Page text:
Have a stress-free Christmas this year with these budgeting hacks
Break your budget over Christmas? Here are some tips to reduce your spending this Christmas and how you can start saving right now.
Do you have a spending hangover following Christmas? Every year it's the same. We head into November with the best intentions to get everything we need for Christmas while sticking to our budget, but come December it's all derailed. We've underestimated how much things cost. We've missed the late-November Black Friday sales (again). And there are always those few extra gifts you've forgotten to budget for (last-minute Secret Santa at work, anyone?).
By using the right tools and taking some time to prepare now, you can ensure your festive season this year is more relaxing and less expensive, without needing to compromise. Here are five tips to help you do just that:
1. Take advantage of online coupon codes
A lot of us do our Christmas shopping online. Not only can it be more convenient, but it gives you access to a lot more retailers that might not have a physical store in your area. Remember, just because an online merchant isn't advertising a sale it doesn't mean there aren't discounts available using an online promo code.
There are hundreds of thousands of these discount codes floating around on the Internet waiting to be found and used by savvy shoppers. Whether it's a code for 20% off your purchase or a coupon that entitles you to free shipping, a quick Google search before you buy could save you a lot of money this Christmas.
2. Pay for big-ticket items in instalments
No matter how good you are with your budget in the first 11 months of the year, cash flow can quickly become a problem in December with all the increased expenses. This is particularly true if you have a few big-ticket presents to buy.
If you don't want to resort to dipping into your savings and don't think a credit card is right for you, using a buy now pay later platform could help you manage your spending over the expensive festive season. For example, a platform like humm allows you take home the item now and pay it off in smaller slices – either weekly or fortnightly repayments – with no interest. This means you can buy the things you need while spreading out the cost of your Christmas spending over several weeks or months. There's also an option to buy "bigger things" up to $30,000.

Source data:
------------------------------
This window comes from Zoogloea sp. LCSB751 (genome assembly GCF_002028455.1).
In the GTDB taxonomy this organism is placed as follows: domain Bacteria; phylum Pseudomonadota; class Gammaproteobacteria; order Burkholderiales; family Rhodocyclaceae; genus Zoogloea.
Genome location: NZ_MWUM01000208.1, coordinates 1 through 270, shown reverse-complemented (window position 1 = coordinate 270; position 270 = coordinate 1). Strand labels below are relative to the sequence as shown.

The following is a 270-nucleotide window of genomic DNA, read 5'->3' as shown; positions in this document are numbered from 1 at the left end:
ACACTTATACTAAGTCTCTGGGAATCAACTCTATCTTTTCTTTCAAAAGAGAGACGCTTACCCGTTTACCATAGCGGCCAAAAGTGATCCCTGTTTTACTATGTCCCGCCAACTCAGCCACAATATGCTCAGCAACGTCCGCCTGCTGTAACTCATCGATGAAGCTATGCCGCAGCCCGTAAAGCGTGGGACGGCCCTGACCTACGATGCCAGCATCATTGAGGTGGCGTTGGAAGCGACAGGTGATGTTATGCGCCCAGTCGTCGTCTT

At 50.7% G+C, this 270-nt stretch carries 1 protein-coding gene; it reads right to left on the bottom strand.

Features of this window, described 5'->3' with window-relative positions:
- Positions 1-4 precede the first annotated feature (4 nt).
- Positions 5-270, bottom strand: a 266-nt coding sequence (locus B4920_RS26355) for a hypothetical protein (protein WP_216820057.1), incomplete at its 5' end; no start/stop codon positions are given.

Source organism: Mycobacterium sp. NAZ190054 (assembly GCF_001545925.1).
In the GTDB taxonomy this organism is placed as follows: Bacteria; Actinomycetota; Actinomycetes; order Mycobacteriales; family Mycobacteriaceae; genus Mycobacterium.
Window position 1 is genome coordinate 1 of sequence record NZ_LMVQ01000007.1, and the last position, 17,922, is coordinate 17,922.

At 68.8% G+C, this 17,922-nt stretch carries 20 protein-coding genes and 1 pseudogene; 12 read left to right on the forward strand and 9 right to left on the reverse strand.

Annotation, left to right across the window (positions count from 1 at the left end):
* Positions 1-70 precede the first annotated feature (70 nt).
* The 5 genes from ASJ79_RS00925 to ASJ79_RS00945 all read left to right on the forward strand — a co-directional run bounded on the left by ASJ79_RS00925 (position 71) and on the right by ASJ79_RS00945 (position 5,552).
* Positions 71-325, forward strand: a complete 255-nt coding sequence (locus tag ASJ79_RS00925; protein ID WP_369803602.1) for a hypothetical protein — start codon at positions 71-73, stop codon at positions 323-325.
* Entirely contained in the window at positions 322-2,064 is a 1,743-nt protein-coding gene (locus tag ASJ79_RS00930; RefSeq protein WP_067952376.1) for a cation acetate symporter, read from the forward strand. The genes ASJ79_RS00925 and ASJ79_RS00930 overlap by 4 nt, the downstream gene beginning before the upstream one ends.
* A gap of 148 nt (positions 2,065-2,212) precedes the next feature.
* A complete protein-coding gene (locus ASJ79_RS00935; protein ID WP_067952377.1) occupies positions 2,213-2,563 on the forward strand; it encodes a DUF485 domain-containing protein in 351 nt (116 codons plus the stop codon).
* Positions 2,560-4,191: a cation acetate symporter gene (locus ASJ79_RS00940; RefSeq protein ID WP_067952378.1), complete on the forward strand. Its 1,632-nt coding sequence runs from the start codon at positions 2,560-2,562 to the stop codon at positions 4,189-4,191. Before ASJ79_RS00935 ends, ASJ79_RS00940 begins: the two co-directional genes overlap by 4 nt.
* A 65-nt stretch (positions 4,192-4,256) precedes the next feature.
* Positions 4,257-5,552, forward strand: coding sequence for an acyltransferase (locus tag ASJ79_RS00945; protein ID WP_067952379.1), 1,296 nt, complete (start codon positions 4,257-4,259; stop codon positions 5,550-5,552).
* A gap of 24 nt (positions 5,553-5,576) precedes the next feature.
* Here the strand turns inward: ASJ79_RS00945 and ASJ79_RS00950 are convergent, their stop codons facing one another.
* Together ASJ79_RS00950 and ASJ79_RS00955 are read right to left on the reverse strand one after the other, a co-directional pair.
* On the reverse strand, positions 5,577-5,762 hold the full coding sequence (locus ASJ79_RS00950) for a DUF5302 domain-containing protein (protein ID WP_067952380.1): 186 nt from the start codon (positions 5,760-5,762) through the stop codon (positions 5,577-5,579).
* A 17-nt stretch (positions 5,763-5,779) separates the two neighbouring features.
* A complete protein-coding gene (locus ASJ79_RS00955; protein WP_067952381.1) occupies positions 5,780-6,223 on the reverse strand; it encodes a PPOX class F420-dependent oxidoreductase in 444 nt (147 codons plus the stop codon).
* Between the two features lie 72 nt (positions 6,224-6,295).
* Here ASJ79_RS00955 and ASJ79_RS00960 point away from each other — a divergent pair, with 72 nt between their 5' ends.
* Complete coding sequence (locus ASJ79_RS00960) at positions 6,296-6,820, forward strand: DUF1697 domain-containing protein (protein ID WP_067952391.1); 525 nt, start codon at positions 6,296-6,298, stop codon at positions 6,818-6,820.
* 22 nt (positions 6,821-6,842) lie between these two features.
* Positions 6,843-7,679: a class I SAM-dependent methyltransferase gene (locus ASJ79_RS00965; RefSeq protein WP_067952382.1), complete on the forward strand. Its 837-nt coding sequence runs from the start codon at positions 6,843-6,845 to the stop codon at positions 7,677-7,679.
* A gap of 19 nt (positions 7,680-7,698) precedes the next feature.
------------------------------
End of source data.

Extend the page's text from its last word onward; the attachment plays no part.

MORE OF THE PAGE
3. Use an automated savings tool
We all tend to spend more over the Christmas and New Year period than we normally would. Christmas shopping for friends and family is just one part of it. There's also all the end-of-year lunches, the travel costs and the nights out with friends we haven't seen all year. By using a round-up tool that automatically tops up your savings each time you make a purchase, you can spend your way through the silly season and know that your savings are getting a boost, too.
For example CUA's Savings Top Up tool will automatically transfer an amount of your choice from your CUA everyday account to your linked savings account whenever you spend over $10. Another option is a micro-investing app such as Raiz, which rounds up your transactions to the nearest dollar amount and adds the spare change to an investment portfolio on your behalf.
4. Ask about price-matching when shopping in-store
Isn't it annoying when you find an item online that's on sale, but it's still full price when you go to the physical store? Yes, shopping online can be convenient but there are just some things that you want to buy in-store. This is especially true for last-minute Christmas shopping, when buying online might mean it doesn't arrive in the mail before Christmas Day.
This Christmas, before you purchase anything in-store make sure you have a quick check in the online store first. If you find the same item on sale in the online store, you can show this at the checkout and ask the store to match the price. If it's the same retailer, more often than not it'll be happy to give you the discounted online price. But if you don't ask, you won't receive.
5. Put money away for this Christmas, now
Preparing for Christmas this year is likely to be the very last thing on your mind, but it's definitely something worth considering. And I'm not talking about buying your Christmas ham and making mince pies 12 months in advance. I'm talking about your finances.
For example, opening a 12-month term deposit now means you'll get access to the money this time next year which is sure to help with that spending hangover. Having some money locked away in a term deposit you can't access is great way to prevent you from using the money for impulse purchases throughout the year. And not only will you get your initial deposit back, but you'll earn interest on your money too. Your future self will thank you for it.
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